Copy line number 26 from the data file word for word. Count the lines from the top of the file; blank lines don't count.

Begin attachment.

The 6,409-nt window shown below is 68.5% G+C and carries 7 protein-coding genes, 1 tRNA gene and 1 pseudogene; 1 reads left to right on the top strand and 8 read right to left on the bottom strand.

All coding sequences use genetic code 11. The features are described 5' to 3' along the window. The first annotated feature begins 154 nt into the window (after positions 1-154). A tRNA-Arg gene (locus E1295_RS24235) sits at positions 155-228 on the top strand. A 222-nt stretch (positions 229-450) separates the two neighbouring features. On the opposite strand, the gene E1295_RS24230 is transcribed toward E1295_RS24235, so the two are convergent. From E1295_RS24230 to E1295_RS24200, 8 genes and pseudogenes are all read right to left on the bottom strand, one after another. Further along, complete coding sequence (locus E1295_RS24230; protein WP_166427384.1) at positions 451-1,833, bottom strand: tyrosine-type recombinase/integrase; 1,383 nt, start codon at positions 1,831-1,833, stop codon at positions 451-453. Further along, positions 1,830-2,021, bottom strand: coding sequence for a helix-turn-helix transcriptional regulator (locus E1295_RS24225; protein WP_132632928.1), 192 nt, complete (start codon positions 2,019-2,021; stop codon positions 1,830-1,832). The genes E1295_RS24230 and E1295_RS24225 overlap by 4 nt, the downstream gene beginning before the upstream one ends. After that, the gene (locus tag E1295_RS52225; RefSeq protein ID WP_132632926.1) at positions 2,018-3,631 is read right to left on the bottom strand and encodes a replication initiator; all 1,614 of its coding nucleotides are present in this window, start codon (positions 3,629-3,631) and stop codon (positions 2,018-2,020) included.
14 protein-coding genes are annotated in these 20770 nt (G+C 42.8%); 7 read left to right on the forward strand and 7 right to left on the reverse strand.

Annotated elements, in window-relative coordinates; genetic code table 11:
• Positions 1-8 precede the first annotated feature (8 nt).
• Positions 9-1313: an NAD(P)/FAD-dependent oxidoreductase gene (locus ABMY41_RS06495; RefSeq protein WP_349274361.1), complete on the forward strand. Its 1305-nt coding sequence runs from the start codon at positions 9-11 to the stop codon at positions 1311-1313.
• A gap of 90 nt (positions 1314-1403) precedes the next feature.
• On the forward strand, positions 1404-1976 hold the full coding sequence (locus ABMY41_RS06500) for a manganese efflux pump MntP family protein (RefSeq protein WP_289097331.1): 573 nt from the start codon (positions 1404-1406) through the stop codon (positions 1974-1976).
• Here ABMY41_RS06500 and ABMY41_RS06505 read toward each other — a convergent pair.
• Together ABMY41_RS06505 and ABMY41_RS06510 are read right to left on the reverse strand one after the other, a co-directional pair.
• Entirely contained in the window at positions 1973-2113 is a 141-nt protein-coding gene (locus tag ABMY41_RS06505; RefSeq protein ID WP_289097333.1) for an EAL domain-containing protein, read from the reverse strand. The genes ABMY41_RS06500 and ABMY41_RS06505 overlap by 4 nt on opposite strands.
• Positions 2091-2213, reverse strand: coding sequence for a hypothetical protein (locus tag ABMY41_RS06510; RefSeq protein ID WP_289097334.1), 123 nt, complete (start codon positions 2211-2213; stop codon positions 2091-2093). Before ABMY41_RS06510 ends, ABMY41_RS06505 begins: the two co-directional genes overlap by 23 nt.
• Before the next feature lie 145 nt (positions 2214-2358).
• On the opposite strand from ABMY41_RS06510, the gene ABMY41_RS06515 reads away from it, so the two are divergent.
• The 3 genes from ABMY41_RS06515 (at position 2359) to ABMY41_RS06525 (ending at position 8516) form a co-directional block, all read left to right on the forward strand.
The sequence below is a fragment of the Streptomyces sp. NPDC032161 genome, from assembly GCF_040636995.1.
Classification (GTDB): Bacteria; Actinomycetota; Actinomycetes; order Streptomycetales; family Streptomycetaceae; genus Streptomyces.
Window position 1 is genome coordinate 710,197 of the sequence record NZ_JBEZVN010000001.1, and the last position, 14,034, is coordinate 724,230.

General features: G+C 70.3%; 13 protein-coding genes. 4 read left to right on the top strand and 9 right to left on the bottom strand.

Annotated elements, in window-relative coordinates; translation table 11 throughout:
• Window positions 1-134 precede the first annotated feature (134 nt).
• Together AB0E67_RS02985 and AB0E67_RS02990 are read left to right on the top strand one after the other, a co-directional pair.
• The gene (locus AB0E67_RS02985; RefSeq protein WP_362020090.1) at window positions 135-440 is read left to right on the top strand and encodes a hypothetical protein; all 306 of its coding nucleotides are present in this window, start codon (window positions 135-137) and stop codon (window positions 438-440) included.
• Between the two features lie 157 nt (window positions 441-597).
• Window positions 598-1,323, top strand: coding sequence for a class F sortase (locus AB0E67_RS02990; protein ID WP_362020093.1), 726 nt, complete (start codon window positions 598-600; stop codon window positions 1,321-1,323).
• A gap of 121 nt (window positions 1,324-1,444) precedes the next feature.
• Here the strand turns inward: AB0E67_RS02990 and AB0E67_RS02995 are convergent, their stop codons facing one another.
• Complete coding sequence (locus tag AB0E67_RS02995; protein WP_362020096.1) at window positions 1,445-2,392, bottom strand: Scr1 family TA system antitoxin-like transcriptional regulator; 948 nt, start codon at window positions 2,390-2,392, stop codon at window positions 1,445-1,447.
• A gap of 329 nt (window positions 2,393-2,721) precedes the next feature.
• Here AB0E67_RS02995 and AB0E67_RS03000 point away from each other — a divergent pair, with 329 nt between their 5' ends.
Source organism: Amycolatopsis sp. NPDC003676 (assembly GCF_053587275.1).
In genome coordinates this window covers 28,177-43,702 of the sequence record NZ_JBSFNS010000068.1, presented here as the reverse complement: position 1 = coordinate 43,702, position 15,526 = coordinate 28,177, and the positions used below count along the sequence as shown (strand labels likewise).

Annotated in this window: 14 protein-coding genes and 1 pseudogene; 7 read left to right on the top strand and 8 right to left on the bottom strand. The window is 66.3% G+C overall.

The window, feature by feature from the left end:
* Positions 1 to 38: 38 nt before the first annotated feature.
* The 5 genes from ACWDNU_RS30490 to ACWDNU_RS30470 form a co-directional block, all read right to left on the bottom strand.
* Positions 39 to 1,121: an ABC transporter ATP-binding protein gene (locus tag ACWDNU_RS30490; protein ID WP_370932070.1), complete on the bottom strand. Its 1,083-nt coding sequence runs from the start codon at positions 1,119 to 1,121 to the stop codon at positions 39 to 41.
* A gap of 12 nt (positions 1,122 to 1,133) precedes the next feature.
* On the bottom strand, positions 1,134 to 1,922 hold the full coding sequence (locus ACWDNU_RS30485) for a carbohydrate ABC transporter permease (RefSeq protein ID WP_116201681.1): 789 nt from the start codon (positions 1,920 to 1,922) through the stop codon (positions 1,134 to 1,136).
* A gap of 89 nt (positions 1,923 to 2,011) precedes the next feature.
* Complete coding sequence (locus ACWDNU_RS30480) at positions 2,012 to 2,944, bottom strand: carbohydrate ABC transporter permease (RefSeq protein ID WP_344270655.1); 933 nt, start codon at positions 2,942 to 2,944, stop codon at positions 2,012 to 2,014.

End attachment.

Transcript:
• A gap of 121 nt (window positions 1,324-1,444) precedes the next feature.